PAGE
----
Back in November 2018, we went to do a site visit for a private client near Cheltenham. It was a huge greenfield garden/site surrounding the client’s property. They are lovers of the outdoors, and really wanted to create a haven for all wildlife centred around a lake. As plans developed, Marcus really saw the potential scope of this project and couldn’t wait to get cracking. The machinery was mobilised in August 2019 and work began. The Volvo EC140 along with dumpers and rollers created the shape of the banks for the lake. Next, liners were laid using a specialist attachment on the tilt rotator of the excavator and once this was laid, it was covered over to create a sealed lake. A small pool was created close to the house with a water cascade into the main lake. This stage was completed by November 2019. Stay tuned for the next update . . . .
Our CHAS (Constructor Health and Safety Assessment Scheme) accreditation for Principal Contractors has been renewed until 26th February 2022. This is an evidence based certification scheme, which shows we are committed to health and safety best practice.
If you would like a copy of our certificate, please email us a request to firstname.lastname@example.org
A new piece of kit was added to the Landmarc fleet in February 2020 – a shiny new CAT309. A mini excavator with net power of 52.4 KW and an operating weight of 9403KG, it is an integral part of the Landmarc plant & machinery. Fitted with a Rototilt tilt rotator, it is adaptable for use with buckets, grabs and a range of other attachments. It was put straight to work down at Thurlestone beach, starting a project of protecting the sand dunes and golf course.
Two statues have been designed to commemorate the 150th Anniversary of the Kingsbridge and Salcombe RNLI. The statue at Kingsbridge represents the first launch of the ten-oared lifeboat called ‘Rescue’ in 1869. A complimentary statue is situated in Salcombe, depicting the modern Tamar-class ‘Baltic Exchange III’ lifeboat. These both feature someone being rescued from the water, showing 150 years of different technology but the same lifesaving actions. The sculptures are made from bronze and two types of stone and situated on stone plinths. Secured within the plinths are time capsules (made by Dart Fabrication) overseen by the Cookworthy Museum in Kingsbridge and the Salcombe Maritime Museum in Salcombe.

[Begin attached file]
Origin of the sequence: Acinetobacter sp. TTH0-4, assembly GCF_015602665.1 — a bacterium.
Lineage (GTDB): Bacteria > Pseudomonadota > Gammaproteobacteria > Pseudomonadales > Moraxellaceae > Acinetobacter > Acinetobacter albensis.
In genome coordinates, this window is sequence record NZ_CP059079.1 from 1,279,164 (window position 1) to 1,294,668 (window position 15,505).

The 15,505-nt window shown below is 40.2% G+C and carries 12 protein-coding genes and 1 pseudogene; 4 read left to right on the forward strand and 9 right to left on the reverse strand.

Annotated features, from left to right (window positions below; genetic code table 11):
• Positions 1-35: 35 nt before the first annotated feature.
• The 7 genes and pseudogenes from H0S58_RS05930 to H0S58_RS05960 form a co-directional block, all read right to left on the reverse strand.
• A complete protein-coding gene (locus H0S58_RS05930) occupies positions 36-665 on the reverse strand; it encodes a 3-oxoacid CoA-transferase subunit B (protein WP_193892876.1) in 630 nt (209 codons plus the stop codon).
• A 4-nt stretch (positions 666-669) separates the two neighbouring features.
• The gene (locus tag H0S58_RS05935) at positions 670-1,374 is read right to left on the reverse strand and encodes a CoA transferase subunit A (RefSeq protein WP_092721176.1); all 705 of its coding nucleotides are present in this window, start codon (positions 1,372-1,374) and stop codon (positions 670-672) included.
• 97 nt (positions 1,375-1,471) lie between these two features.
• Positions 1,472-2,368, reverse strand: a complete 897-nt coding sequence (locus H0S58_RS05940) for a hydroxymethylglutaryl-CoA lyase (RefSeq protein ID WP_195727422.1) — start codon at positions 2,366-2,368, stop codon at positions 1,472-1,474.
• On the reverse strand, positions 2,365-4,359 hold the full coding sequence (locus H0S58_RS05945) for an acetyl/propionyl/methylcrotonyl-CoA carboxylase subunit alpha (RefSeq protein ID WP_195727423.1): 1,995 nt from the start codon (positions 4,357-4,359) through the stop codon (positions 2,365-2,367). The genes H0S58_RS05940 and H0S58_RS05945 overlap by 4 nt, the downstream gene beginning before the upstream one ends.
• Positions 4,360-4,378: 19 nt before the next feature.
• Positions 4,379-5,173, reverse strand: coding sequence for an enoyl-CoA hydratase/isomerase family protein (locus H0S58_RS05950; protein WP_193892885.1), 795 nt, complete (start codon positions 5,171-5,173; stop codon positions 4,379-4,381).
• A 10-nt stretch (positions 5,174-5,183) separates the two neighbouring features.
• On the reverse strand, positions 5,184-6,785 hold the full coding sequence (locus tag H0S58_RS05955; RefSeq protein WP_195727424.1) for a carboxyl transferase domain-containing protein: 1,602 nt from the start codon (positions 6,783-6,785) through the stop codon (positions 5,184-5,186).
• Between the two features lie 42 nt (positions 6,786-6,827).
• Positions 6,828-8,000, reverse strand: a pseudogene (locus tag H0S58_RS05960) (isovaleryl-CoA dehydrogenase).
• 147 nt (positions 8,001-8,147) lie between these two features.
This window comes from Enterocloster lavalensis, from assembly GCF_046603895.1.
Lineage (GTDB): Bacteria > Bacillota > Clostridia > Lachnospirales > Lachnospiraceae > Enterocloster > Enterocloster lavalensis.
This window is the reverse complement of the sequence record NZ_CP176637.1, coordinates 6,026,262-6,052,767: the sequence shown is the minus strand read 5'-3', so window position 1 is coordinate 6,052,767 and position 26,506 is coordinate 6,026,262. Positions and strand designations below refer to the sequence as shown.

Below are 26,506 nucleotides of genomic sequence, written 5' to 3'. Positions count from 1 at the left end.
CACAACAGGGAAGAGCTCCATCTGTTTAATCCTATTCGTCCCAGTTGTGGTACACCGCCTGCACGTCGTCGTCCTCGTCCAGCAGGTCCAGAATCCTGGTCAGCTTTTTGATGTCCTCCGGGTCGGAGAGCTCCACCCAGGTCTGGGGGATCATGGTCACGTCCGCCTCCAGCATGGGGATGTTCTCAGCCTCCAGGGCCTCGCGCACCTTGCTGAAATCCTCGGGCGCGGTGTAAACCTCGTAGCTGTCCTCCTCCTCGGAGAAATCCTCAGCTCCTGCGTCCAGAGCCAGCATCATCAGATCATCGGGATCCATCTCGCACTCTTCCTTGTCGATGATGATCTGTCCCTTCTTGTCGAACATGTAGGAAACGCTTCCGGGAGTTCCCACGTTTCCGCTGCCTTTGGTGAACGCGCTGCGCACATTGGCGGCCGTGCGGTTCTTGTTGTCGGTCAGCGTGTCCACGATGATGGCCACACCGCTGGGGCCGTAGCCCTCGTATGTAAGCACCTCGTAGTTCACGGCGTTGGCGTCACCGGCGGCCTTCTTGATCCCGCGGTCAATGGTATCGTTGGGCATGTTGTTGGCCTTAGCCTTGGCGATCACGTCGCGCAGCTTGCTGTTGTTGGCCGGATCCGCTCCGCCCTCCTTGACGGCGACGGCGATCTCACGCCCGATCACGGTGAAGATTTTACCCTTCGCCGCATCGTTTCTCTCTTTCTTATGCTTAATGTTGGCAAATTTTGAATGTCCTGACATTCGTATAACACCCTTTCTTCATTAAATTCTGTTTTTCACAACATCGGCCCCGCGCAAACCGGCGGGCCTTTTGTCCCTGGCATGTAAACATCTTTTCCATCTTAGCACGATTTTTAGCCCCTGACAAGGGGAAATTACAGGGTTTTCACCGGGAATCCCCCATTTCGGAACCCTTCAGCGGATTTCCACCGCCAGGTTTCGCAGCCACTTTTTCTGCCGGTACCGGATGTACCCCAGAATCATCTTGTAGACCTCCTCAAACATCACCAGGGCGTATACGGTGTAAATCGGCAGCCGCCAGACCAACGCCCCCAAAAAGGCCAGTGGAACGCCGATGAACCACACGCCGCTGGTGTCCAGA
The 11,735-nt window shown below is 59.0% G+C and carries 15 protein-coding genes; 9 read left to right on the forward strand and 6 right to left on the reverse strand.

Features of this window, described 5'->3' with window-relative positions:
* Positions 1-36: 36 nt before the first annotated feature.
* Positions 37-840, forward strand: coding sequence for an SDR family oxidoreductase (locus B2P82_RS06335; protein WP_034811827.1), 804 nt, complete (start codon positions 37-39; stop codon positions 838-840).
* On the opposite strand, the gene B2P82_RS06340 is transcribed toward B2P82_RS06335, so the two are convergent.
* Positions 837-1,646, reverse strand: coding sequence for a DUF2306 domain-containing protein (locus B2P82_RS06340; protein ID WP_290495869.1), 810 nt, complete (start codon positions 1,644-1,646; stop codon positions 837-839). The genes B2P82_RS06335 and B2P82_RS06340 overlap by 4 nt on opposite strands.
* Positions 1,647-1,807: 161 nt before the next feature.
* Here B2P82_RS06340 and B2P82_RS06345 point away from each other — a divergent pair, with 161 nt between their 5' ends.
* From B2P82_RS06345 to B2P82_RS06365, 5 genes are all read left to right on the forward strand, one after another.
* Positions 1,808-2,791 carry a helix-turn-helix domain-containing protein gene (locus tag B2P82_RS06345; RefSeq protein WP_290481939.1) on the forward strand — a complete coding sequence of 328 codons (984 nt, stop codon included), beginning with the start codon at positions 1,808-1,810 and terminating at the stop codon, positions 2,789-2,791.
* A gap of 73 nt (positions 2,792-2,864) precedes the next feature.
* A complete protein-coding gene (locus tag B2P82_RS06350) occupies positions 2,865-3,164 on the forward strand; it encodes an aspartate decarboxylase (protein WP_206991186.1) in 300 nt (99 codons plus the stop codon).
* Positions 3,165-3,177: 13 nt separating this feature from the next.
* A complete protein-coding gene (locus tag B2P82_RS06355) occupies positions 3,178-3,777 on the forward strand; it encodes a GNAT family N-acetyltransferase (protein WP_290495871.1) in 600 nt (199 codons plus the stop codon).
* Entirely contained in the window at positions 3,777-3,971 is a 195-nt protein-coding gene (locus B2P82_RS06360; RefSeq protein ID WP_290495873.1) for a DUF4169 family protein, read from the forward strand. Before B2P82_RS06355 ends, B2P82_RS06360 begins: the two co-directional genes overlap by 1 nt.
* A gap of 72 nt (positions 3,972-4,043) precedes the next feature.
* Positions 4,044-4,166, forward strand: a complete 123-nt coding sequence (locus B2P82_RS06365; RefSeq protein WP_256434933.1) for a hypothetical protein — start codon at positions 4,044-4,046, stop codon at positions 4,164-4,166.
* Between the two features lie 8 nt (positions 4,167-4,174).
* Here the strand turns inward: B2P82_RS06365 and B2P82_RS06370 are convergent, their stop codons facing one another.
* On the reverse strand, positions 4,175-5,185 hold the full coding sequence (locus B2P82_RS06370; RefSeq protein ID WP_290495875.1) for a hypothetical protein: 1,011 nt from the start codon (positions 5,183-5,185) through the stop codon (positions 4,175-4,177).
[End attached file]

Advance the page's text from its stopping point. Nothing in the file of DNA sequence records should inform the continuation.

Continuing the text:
This project was privately funded with local sculptor, Jim Martins, depicting the seascapes. The construction of these plinths was undertaken by our team here at Landmarc. These have been designed with the understanding and agreement of the RNLI. Salcombe Town Council, Kingsbridge Town Council and local authorities are fully behind this project. It was a project to complete our previous task of rebuilding the quay wall (see previous article). With the help of South West Crane Hire, the sculpture were very carefully lifted on to the plinths after the time capsules had been slid in to place, and then bolted on for security.
The unveiling of these commemorative pieces took place on Saturday 21st September 2019 by HRH Duke of Kent, first at Kingsbridge and then travelled by flotilla to Salcombe to unveil the second statue. With the RNLI being a charity funded institution, they welcome all those interested in contributing to their lifesaving activities to visit their website – www.rnli.org
After an ecological survey in Radstock, Somerset, Linden Homes asked Landmarc to design & install a ledge to provide safe passage for the otters through a culvert beneath the road. Otters often prefer running along the river bank rather than swimming all the time, so this will provide a safe alternative route, avoiding traffic on the busy road. The shelf had to be installed above the level of high water so it was available at all times, and run the entire 55 meter length of the culvert. In our Dart Fabrication workshop, we fabricated a galvanised steel frame with support brackets that were bolted to the side of the culvert. The shelf itself was aluminium chequer plate with hinged access ramps at either end. Due to the depth of the water in the culvert, we had to come up with an access solution for installation. Instead of de-watering the whole culvert we used our tracked dumper fitted with a crane to lower our small work boat in to the watercourse from which our operatives could fit the steelwork. Now the otters have room to shelter and can avoid the busy road.
In October 2018, Landmarc were contracted by South Hams District Council to undertake the demolition and rebuilding of approximately 60 meters of the old quay wall at Kingsbridge. Due to the nature of the site being tidal, this created implications for periods of work. However, Landmarc designed a temporary work system of sheet piles which gave an extra hour either side of the tide. This enabled work to continue for longer periods. New foundations were cast up to 1.5 meters deep below the bed level of the estuary and foundations were poured in 4 sections. Timings were critical and tolerances were minimal. On completion of the foundations, approximately 300 cubic meters of concrete had been poured, with a tolerance of 6mm. Precast concrete units were then placed and fixed on the foundations, which enabled a new concrete wall to be faced with natural stone. This was then backfilled and compacted to the engineering specification. Finally, copings were fitted, new footpaths and dwarf walls were constructed. In addition, an area of car park was removed and re-laid to complete the work to the quay wall. The site was reopened in time for Easter 2019.
This is the second quay wall project that Landmarc has completed in the South Hams. Click here for more marine & civil engineering projects.